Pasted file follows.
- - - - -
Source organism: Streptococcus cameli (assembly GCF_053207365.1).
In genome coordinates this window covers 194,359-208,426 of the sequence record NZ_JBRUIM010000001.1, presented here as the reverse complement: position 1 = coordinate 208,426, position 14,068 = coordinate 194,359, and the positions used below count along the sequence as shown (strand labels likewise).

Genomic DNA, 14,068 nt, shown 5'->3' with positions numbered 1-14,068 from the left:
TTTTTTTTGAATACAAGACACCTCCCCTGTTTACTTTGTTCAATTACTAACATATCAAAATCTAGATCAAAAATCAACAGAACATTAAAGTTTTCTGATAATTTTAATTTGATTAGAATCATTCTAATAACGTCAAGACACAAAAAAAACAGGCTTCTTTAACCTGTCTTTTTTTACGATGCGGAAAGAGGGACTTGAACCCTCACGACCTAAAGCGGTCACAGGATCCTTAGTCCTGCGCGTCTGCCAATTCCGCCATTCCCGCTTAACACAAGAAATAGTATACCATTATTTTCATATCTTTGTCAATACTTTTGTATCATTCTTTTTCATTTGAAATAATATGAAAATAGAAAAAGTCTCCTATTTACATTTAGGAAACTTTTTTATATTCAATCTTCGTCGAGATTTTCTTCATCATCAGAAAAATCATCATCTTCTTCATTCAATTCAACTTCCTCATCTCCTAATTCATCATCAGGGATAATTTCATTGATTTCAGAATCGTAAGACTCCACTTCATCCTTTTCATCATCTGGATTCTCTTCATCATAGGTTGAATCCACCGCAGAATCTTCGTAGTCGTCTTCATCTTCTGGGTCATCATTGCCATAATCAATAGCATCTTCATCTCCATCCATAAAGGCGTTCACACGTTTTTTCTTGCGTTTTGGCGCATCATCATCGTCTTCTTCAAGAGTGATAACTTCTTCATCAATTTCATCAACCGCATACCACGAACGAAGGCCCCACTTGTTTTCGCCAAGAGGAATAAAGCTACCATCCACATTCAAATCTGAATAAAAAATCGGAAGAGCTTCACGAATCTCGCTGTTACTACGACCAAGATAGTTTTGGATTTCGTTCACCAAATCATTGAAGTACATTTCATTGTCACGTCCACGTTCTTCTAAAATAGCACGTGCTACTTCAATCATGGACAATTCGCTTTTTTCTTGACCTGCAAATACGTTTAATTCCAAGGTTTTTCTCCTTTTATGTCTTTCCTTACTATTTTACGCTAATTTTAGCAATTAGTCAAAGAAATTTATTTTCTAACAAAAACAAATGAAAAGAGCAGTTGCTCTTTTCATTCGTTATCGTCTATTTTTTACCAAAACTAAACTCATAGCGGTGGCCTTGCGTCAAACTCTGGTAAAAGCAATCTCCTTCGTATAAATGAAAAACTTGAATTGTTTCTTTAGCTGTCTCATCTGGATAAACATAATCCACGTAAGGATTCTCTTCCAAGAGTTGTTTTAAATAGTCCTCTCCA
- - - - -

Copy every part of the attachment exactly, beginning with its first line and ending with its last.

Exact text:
Source organism: Streptococcus cameli (assembly GCF_053207365.1).
In genome coordinates this window covers 194,359-208,426 of the sequence record NZ_JBRUIM010000001.1, presented here as the reverse complement: position 1 = coordinate 208,426, position 14,068 = coordinate 194,359, and the positions used below count along the sequence as shown (strand labels likewise).

Genomic DNA, 14,068 nt, shown 5'->3' with positions numbered 1-14,068 from the left:
TTTTTTTTGAATACAAGACACCTCCCCTGTTTACTTTGTTCAATTACTAACATATCAAAATCTAGATCAAAAATCAACAGAACATTAAAGTTTTCTGATAATTTTAATTTGATTAGAATCATTCTAATAACGTCAAGACACAAAAAAAACAGGCTTCTTTAACCTGTCTTTTTTTACGATGCGGAAAGAGGGACTTGAACCCTCACGACCTAAAGCGGTCACAGGATCCTTAGTCCTGCGCGTCTGCCAATTCCGCCATTCCCGCTTAACACAAGAAATAGTATACCATTATTTTCATATCTTTGTCAATACTTTTGTATCATTCTTTTTCATTTGAAATAATATGAAAATAGAAAAAGTCTCCTATTTACATTTAGGAAACTTTTTTATATTCAATCTTCGTCGAGATTTTCTTCATCATCAGAAAAATCATCATCTTCTTCATTCAATTCAACTTCCTCATCTCCTAATTCATCATCAGGGATAATTTCATTGATTTCAGAATCGTAAGACTCCACTTCATCCTTTTCATCATCTGGATTCTCTTCATCATAGGTTGAATCCACCGCAGAATCTTCGTAGTCGTCTTCATCTTCTGGGTCATCATTGCCATAATCAATAGCATCTTCATCTCCATCCATAAAGGCGTTCACACGTTTTTTCTTGCGTTTTGGCGCATCATCATCGTCTTCTTCAAGAGTGATAACTTCTTCATCAATTTCATCAACCGCATACCACGAACGAAGGCCCCACTTGTTTTCGCCAAGAGGAATAAAGCTACCATCCACATTCAAATCTGAATAAAAAATCGGAAGAGCTTCACGAATCTCGCTGTTACTACGACCAAGATAGTTTTGGATTTCGTTCACCAAATCATTGAAGTACATTTCATTGTCACGTCCACGTTCTTCTAAAATAGCACGTGCTACTTCAATCATGGACAATTCGCTTTTTTCTTGACCTGCAAATACGTTTAATTCCAAGGTTTTTCTCCTTTTATGTCTTTCCTTACTATTTTACGCTAATTTTAGCAATTAGTCAAAGAAATTTATTTTCTAACAAAAACAAATGAAAAGAGCAGTTGCTCTTTTCATTCGTTATCGTCTATTTTTTACCAAAACTAAACTCATAGCGGTGGCCTTGCGTCAAACTCTGGTAAAAGCAATCTCCTTCGTATAAATGAAAAACTTGAATTGTTTCTTTAGCTGTCTCATCTGGATAAACATAATCCACGTAAGGATTCTCTTCCAAGAGTTGTTTTAAATAGTCCTCTCCA